Disney: Abundant Uncertainty

Jun. 13, 2022 10:56 AM ETThe Walt Disney Company (DIS)71 Comments5 Likes
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Intrinsic Analysis
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Summary

  • Uncertainties regarding Disney’s Direct-to-Consumer strategy make it very challenging to derive a valuation for the company.
  • The Parks, Experiences and Products segment looks to be in excellent shape and provides solid support for the share price.
  • Applying a sustainable earnings approach, I arrive at a HOLD rating.

Disneyland Paris Reopens To Public

Marc Piasecki/Getty Images Entertainment

Introduction

CEO of The Walt Disney Company (NYSE:DIS), Bob Chapek, is certainly not shy when it comes to telling the market what a great company he is running, with references on the first page of the 2Q22 result to "fantastic performance" and DIS being "in a league of our own".

"Our strong results in the second quarter, including fantastic performance at our domestic parks and continued growth of our streaming services-with 7.9 million Disney+ subscribers added in the quarter and total subscriptions across all our DTC offerings exceeding 205 million-once again proved that we are in a league of our own," said Bob Chapek, Chief Executive Officer, The Walt Disney Company.

Source: DIS 2Q22 Earnings Result, page 1.

Such bold statements from Chapek and other Disney executives may well have contributed to many investors tagging DIS shares with a 'high-quality' label. The investment industry is full of rubbery, subjective statements and categorizations (often put forward with great conviction, particularly when a fund manager is talking their own book) and I'd argue that any claim regarding a company or investment being high-quality should be taken with a pinch of salt. However, putting investment considerations aside, when it comes to content and product, I'd agree that DIS puts out high-quality material, and perhaps Chapek's reference to DIS being in a league of their own on that front is fair.

As a value investor, when a company generally regarded as being high-quality has a price chart like the one below - showing a big fall from grace - I start to get interested. In this note, I take a look at DIS from the perspective of a value-focused investor and assess whether the investment case stacks up.

DIS price chart
Data by YCharts

(An upfront disclaimer. I have noticed that DIS research notes sometimes attract rather heated commentary and discussion which has a cultural/political flavor. It is not unreasonable to consider a company's position on cultural or political issues in the context of reputational risk and market positioning - but I feel that the debate on these matters in regard to DIS has grown somewhat out of proportion to the relevance of such on the DIS investment case. I will, therefore, not touch on these potentially controversial topics in this note.)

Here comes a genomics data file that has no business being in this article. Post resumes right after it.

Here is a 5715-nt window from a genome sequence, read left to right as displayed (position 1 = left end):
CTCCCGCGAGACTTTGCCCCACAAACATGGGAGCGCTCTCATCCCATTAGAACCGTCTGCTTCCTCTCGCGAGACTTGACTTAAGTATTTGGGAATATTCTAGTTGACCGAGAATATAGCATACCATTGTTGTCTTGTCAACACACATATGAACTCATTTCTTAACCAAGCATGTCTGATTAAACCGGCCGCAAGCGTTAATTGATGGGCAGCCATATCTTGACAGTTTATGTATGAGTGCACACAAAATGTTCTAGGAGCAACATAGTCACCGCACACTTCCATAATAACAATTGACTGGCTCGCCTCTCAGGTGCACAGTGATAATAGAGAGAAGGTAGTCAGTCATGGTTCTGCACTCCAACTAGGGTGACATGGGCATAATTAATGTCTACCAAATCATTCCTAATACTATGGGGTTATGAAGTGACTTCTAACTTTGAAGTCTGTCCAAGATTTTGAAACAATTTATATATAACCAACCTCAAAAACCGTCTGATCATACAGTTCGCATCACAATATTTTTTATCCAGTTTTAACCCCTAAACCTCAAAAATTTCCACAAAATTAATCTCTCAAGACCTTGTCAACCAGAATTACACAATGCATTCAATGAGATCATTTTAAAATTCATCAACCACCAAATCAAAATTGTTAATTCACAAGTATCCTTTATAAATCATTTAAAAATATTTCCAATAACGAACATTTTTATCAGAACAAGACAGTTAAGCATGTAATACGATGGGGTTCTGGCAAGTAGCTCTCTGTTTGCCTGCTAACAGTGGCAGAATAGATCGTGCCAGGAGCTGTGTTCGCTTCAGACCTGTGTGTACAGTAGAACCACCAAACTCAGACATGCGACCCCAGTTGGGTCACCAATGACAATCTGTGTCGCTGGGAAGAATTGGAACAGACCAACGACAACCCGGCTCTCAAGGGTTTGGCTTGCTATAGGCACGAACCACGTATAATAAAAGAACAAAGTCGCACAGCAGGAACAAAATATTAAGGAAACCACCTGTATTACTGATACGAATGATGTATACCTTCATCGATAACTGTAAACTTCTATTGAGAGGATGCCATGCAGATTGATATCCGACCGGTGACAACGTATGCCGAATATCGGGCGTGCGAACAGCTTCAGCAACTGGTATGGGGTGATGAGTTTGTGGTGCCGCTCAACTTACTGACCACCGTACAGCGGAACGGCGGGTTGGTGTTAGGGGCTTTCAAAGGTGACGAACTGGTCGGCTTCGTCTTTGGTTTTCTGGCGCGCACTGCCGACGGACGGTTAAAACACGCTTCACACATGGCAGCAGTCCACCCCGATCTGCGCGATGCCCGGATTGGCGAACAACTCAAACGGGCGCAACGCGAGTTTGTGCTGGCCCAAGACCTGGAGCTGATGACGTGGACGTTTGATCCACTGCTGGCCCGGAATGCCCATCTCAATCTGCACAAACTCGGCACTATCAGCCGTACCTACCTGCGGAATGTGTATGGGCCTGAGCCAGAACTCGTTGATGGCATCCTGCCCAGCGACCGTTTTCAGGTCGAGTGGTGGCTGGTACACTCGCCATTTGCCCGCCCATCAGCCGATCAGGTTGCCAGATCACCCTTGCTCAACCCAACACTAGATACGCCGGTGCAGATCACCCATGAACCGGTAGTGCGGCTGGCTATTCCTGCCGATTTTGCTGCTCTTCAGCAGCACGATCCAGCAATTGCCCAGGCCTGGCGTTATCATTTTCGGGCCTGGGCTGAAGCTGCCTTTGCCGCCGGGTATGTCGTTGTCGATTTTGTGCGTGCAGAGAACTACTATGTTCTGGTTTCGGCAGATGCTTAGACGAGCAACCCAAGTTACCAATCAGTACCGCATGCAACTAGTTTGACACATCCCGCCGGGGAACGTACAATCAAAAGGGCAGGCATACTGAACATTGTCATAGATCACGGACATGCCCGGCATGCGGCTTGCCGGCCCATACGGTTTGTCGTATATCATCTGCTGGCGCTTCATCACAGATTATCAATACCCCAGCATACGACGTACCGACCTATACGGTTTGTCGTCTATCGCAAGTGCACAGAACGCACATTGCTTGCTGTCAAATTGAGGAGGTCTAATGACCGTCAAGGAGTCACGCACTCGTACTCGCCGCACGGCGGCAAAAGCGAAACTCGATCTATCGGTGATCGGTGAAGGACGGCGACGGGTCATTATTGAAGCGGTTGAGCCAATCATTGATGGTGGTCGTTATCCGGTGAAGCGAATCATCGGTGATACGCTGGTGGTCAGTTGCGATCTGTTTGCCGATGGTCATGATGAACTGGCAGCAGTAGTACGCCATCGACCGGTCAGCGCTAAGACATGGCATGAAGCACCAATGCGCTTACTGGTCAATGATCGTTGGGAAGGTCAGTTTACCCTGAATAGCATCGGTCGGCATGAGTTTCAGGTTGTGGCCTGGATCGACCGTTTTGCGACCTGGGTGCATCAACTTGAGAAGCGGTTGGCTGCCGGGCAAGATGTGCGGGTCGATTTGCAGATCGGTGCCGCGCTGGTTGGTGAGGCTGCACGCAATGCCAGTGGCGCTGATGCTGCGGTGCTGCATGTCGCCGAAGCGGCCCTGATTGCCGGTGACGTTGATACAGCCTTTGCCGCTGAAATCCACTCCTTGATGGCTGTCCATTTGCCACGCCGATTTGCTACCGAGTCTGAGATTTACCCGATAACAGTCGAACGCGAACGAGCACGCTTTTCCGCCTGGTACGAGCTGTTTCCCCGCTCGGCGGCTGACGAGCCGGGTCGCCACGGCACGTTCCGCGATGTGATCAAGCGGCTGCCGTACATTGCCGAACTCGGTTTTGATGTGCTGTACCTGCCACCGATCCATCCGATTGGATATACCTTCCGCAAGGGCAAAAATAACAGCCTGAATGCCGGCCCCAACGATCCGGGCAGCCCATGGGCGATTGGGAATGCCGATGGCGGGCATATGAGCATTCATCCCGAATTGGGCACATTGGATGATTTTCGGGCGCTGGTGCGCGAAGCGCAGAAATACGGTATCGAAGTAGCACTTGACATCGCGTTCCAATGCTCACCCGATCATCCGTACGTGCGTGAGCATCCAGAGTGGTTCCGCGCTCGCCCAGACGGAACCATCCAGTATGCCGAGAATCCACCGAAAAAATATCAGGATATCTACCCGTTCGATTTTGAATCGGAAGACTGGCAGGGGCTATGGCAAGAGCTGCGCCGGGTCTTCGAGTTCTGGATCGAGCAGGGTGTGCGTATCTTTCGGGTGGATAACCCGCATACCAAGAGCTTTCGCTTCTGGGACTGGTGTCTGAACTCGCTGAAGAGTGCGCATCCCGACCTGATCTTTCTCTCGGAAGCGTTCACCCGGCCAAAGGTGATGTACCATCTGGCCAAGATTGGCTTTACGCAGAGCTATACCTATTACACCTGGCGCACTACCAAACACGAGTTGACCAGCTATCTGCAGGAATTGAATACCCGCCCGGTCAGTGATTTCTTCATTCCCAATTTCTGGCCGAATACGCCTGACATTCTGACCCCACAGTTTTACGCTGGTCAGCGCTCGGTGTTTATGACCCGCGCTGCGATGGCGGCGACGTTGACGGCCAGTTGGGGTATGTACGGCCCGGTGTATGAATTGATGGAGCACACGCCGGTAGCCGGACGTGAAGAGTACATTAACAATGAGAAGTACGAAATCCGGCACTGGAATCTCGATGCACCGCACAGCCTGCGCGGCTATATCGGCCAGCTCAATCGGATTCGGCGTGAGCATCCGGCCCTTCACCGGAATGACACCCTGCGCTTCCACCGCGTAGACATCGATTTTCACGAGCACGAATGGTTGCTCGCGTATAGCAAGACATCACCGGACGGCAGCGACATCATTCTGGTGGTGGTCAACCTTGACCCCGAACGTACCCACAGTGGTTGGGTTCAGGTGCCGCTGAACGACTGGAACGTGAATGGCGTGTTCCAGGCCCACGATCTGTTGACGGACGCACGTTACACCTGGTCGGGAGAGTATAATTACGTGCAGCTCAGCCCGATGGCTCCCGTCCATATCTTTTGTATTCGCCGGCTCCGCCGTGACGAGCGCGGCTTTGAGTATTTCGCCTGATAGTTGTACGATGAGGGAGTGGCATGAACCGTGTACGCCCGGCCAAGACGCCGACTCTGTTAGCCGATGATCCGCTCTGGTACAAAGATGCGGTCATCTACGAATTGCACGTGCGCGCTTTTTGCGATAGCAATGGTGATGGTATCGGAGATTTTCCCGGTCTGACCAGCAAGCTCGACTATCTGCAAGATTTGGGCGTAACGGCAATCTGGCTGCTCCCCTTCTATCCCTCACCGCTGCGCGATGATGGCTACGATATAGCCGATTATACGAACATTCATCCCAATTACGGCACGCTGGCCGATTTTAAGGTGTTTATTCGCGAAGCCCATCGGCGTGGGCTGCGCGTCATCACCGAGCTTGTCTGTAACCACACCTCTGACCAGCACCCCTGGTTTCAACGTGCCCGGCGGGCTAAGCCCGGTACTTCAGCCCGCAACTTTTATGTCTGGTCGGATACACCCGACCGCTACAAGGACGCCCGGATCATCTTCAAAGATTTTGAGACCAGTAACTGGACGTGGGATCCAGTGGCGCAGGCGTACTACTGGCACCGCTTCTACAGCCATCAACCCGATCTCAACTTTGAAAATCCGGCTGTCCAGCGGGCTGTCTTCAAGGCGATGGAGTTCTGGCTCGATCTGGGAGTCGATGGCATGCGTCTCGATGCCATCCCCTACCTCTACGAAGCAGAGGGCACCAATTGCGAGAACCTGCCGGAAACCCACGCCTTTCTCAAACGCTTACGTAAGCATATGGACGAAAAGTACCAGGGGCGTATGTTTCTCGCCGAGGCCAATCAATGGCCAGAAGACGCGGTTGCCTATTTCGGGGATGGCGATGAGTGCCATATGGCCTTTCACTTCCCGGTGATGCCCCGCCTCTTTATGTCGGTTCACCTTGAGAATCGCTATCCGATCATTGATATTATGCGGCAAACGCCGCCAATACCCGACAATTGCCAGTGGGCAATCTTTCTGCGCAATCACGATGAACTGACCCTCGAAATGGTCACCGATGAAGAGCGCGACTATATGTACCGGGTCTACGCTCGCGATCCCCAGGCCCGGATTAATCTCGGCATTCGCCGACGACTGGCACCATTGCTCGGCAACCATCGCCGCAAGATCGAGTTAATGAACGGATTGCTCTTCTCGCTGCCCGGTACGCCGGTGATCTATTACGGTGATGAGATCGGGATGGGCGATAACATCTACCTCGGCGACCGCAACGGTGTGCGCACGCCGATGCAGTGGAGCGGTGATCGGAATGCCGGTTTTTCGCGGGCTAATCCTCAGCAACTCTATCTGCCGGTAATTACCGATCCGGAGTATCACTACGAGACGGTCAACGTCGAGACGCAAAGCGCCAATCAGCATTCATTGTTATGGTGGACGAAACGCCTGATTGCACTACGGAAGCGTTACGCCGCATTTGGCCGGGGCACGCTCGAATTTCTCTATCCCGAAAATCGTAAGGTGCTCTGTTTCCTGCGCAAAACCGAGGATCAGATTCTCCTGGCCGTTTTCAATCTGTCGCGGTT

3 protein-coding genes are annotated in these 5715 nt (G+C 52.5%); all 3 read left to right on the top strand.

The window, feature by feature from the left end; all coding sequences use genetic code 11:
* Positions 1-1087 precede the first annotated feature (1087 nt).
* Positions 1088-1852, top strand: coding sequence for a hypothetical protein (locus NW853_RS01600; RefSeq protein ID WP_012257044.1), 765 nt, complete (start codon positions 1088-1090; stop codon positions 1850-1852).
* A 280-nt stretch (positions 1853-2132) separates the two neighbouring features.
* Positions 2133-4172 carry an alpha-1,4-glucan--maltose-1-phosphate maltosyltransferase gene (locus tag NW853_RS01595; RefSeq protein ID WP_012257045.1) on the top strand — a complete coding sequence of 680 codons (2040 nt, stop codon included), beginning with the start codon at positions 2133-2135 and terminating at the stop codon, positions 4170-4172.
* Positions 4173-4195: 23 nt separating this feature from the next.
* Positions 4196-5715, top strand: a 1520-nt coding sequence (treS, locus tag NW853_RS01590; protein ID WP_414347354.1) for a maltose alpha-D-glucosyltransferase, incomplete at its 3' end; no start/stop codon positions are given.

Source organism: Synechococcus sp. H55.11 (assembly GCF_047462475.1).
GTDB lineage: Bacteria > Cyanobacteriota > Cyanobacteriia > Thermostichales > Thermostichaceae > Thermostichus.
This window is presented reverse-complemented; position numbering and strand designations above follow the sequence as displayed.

Sustainable Earnings

My primary focus for company valuations almost always falls upon sustainable (or normalized) earnings. Unfortunately, in the case of DIS, the task of identifying sustainable earnings with a high level of confidence is currently almost impossible, due to a number of complicating factors:

  • The acquisition of 21st Century Fox "TFCF" in March 2019 distorts prior period comparisons, making long-term trends hard to discern.
  • The major strategic shift to focus on direct-to-consumer "DTC" services, including the launch of Disney+ in late 2019.
  • Ongoing launches of DTC products into new regions/countries.
  • A segmental reporting restructure and company reorganization in October 2020.
  • Disruptions related to COVID-19 from early 2020 onwards.

Sell-side earnings forecasts are often presented in a detailed manner, which gives the impression of precision. When a company has predictable, stable income streams, such detailed forecasts do have a high probability of being quite precise. However, for DIS, given the factors mentioned above and the huge uncertainty regarding how the DTC strategy plays out, I have no idea how an analyst could put together a detailed multi-year earnings forecast with any real level of confidence.

Rather than throwing in the towel when confronted by such muddy waters (which did cross my mind after reading through the company's results materials for the last few years), I have attempted to identify components of the DIS operations that can be slotted into a sustainable earnings framework. After deriving a sense of value relating to the more sustainable DIS income streams, it is then possible to use this as a base from which to consider what the company's market capitalization is attributing to the more unpredictable DIS operations. This isn't the way I would normally approach a valuation assessment, but in the circumstances, it seems to be a sensible path to take in order to arrive at an initial stock rating for DIS.

Segment Operating Income - Approach With Caution

Before looking at the DIS segment results with the aim of drawing out the sustainable earnings streams, let's dig into how DIS defines segment operating income. Here's what the company tells us about how they define segment operating income, and why it is used: